Vince Staples Doesn’t Like The Media’s Portrayal Of Gang Culture


Summertime ’06 may have propelled Vince Staples into mainstream hip-hop relevance, but he refuses to beat around the bush with his worldview. You can certainly glean as much form Staples recent interview with The Guardian about growing up a Crip, the media’s portrayal of inner city gang culture, and being pigeonholed within hip-hop music.

“If you live in Long Beach, gang members are going to be your friends regardless,” Staples explains. “You don’t get ‘sucked into’ being an American, for example, you live there! Gangs are just part of southern Californian culture, they’ve been there since the late-1800s; the gang culture sets up the schooling, the little-league sports… What are the Boy Scouts? A group of people with a name who do stuff together. It’s just when it become illegal that it becomes a problem.”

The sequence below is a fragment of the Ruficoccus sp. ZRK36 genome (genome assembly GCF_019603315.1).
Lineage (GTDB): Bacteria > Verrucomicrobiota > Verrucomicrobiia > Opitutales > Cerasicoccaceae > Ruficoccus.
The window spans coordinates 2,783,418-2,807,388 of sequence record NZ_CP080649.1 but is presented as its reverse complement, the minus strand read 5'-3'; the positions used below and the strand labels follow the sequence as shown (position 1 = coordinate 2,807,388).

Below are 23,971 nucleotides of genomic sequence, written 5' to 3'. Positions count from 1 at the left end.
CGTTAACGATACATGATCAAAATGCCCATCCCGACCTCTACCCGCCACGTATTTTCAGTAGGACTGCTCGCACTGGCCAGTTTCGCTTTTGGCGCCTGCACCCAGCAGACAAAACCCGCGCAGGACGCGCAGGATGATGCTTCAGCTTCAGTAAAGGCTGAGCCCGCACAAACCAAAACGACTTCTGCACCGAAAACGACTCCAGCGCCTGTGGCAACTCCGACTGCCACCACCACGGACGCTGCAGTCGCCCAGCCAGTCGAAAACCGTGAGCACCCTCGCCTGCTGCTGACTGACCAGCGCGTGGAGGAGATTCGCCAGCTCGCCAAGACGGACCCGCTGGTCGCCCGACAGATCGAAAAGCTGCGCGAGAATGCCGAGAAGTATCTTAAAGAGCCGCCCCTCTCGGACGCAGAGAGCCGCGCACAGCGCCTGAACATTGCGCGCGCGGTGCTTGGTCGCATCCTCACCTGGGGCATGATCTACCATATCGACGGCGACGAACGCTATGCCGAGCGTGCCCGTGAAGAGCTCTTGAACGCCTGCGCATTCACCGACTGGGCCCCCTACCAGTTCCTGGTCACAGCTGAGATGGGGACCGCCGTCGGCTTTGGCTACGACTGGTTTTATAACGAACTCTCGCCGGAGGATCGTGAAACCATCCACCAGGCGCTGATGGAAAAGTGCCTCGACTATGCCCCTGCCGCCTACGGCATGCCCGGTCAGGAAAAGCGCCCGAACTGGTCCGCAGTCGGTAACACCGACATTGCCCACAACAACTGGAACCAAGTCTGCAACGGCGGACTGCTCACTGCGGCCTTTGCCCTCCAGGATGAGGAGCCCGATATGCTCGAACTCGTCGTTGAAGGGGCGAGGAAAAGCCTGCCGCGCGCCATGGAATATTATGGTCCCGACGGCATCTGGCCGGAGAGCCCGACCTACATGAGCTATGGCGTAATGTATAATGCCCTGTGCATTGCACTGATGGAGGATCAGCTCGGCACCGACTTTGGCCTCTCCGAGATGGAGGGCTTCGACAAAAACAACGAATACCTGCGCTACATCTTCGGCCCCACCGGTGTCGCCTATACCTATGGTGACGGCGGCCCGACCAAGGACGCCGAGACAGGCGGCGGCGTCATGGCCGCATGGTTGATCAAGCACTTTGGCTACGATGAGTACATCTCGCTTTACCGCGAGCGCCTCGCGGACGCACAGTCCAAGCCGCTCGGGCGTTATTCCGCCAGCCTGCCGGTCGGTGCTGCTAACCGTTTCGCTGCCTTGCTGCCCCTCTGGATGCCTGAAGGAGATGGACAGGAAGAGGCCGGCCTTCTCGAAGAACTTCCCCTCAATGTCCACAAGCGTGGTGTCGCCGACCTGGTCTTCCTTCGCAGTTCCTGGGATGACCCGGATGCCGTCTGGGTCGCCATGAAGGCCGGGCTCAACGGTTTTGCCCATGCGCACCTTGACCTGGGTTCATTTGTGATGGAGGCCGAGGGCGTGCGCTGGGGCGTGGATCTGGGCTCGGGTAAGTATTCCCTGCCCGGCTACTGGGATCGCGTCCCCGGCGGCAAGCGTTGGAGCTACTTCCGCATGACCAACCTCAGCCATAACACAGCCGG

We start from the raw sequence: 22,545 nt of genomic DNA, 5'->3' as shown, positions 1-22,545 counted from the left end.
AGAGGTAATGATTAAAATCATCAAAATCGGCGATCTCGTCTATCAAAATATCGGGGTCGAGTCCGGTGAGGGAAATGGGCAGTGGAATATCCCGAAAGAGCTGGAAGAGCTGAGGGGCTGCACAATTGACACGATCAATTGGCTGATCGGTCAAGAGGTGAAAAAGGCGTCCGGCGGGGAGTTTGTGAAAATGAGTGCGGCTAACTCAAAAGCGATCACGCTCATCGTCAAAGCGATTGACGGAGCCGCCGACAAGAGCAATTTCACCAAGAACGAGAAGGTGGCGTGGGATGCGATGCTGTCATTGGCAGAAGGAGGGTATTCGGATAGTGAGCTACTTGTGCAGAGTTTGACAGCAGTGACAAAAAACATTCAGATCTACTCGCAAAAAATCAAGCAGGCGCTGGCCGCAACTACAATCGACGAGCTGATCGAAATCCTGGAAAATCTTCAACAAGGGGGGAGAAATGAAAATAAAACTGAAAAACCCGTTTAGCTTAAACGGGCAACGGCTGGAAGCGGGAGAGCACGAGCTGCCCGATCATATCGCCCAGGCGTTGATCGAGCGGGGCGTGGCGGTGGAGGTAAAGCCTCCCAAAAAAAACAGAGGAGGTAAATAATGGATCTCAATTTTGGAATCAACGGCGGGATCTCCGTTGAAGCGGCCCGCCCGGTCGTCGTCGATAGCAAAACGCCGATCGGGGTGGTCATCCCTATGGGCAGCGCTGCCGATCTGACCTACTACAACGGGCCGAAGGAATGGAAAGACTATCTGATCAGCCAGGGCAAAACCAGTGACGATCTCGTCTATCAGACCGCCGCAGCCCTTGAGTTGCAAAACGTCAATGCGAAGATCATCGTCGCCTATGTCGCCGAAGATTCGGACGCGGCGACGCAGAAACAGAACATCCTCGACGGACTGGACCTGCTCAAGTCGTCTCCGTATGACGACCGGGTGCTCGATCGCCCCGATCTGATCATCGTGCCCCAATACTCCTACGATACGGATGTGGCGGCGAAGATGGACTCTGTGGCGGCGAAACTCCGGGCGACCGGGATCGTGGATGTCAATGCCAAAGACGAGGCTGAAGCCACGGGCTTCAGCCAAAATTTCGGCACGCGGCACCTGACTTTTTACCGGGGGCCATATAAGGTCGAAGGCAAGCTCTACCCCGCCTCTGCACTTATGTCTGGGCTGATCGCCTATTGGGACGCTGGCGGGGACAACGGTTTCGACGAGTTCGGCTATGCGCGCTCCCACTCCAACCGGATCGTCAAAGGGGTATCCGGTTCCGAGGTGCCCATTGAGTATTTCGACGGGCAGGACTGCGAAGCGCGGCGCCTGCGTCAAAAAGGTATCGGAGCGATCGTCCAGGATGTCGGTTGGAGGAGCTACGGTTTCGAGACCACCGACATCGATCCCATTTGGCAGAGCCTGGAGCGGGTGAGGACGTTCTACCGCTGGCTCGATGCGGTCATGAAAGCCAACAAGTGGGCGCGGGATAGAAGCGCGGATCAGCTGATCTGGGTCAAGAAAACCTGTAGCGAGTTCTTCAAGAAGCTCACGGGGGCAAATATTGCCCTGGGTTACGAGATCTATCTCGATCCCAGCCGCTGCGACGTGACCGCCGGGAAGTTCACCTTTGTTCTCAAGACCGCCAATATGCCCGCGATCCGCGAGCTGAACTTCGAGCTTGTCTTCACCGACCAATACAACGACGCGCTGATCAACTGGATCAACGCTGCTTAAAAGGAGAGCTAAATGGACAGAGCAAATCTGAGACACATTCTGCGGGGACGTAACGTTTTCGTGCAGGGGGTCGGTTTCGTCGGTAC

Staples feels that the media spins stories like these into contrived gangland episodes that sell (pun intended) the experience short. “I don’t know who benefits from that shit. You’ve just seen lowriders and Dickies suits and niggas Crip-walking. That’s tap-dancing, that’s coonery. Nobody’s told the real story.” This is a sentiment that Staples rails against on Summertime, attempting to strip the cultural paint job and deglamorize the lifestyle while refusing to be boxed in. “I have to be a ‘conscious rapper’, or a ‘gangsta rapper’, when I’m neither…None of that shit is real, it’s just music. It’s like money: this piece of paper worth $20, and this one is worth $1, but it all started on the same blank sheet. It literally means nothing. So I’m not worried about hip-hop culture. I’m worried about people, and where I come from. I don’t really care to be a rapper – I’d rather just be myself.”


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